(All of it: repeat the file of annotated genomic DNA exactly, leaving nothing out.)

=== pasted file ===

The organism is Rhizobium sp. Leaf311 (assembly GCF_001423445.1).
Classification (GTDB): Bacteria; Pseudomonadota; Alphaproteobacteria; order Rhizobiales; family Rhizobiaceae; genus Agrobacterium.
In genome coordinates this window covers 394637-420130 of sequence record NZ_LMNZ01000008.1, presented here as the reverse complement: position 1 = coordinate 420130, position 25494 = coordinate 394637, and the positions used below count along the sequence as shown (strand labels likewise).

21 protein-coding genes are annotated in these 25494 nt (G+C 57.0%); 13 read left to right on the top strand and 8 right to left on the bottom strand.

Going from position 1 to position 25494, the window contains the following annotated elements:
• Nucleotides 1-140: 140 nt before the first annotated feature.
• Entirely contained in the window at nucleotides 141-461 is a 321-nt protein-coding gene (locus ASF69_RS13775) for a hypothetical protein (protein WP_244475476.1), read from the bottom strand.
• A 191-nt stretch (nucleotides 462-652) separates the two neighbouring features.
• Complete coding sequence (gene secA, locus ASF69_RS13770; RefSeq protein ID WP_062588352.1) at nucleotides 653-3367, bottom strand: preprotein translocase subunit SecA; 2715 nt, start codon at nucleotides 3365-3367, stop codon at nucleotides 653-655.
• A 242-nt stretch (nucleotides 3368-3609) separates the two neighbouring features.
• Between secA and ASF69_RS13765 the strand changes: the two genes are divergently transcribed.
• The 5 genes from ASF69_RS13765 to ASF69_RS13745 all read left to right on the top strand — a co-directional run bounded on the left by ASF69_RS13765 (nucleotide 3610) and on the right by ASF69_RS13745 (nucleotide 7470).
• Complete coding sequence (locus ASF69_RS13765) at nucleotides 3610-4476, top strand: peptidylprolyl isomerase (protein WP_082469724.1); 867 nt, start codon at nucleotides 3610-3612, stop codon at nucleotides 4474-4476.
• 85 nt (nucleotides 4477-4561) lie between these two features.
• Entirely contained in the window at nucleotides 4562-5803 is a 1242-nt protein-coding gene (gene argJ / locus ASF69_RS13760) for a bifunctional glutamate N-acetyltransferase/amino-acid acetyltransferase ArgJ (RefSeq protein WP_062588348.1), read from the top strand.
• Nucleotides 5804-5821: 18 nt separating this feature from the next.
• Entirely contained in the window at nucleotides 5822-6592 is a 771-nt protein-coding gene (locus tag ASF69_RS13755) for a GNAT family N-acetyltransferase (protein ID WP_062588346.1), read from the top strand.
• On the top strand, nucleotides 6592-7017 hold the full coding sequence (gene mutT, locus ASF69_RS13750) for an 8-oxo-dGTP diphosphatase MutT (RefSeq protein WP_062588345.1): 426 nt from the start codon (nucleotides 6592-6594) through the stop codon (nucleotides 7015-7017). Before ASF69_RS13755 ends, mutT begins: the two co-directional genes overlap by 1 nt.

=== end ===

The organism is Rhizobium sp. Leaf311 (assembly GCF_001423445.1).
Classification (GTDB): Bacteria; Pseudomonadota; Alphaproteobacteria; order Rhizobiales; family Rhizobiaceae; genus Agrobacterium.
In genome coordinates this window covers 394637-420130 of sequence record NZ_LMNZ01000008.1, presented here as the reverse complement: position 1 = coordinate 420130, position 25494 = coordinate 394637, and the positions used below count along the sequence as shown (strand labels likewise).

21 protein-coding genes are annotated in these 25494 nt (G+C 57.0%); 13 read left to right on the top strand and 8 right to left on the bottom strand.

Going from position 1 to position 25494, the window contains the following annotated elements:
• Nucleotides 1-140: 140 nt before the first annotated feature.
• Entirely contained in the window at nucleotides 141-461 is a 321-nt protein-coding gene (locus ASF69_RS13775) for a hypothetical protein (protein WP_244475476.1), read from the bottom strand.
• A 191-nt stretch (nucleotides 462-652) separates the two neighbouring features.
• Complete coding sequence (gene secA, locus ASF69_RS13770; RefSeq protein ID WP_062588352.1) at nucleotides 653-3367, bottom strand: preprotein translocase subunit SecA; 2715 nt, start codon at nucleotides 3365-3367, stop codon at nucleotides 653-655.
• A 242-nt stretch (nucleotides 3368-3609) separates the two neighbouring features.
• Between secA and ASF69_RS13765 the strand changes: the two genes are divergently transcribed.
• The 5 genes from ASF69_RS13765 to ASF69_RS13745 all read left to right on the top strand — a co-directional run bounded on the left by ASF69_RS13765 (nucleotide 3610) and on the right by ASF69_RS13745 (nucleotide 7470).
• Complete coding sequence (locus ASF69_RS13765) at nucleotides 3610-4476, top strand: peptidylprolyl isomerase (protein WP_082469724.1); 867 nt, start codon at nucleotides 3610-3612, stop codon at nucleotides 4474-4476.
• 85 nt (nucleotides 4477-4561) lie between these two features.
• Entirely contained in the window at nucleotides 4562-5803 is a 1242-nt protein-coding gene (gene argJ / locus ASF69_RS13760) for a bifunctional glutamate N-acetyltransferase/amino-acid acetyltransferase ArgJ (RefSeq protein WP_062588348.1), read from the top strand.
• Nucleotides 5804-5821: 18 nt separating this feature from the next.
• Entirely contained in the window at nucleotides 5822-6592 is a 771-nt protein-coding gene (locus tag ASF69_RS13755) for a GNAT family N-acetyltransferase (protein ID WP_062588346.1), read from the top strand.
• On the top strand, nucleotides 6592-7017 hold the full coding sequence (gene mutT, locus ASF69_RS13750) for an 8-oxo-dGTP diphosphatase MutT (RefSeq protein WP_062588345.1): 426 nt from the start codon (nucleotides 6592-6594) through the stop codon (nucleotides 7015-7017). Before ASF69_RS13755 ends, mutT begins: the two co-directional genes overlap by 1 nt.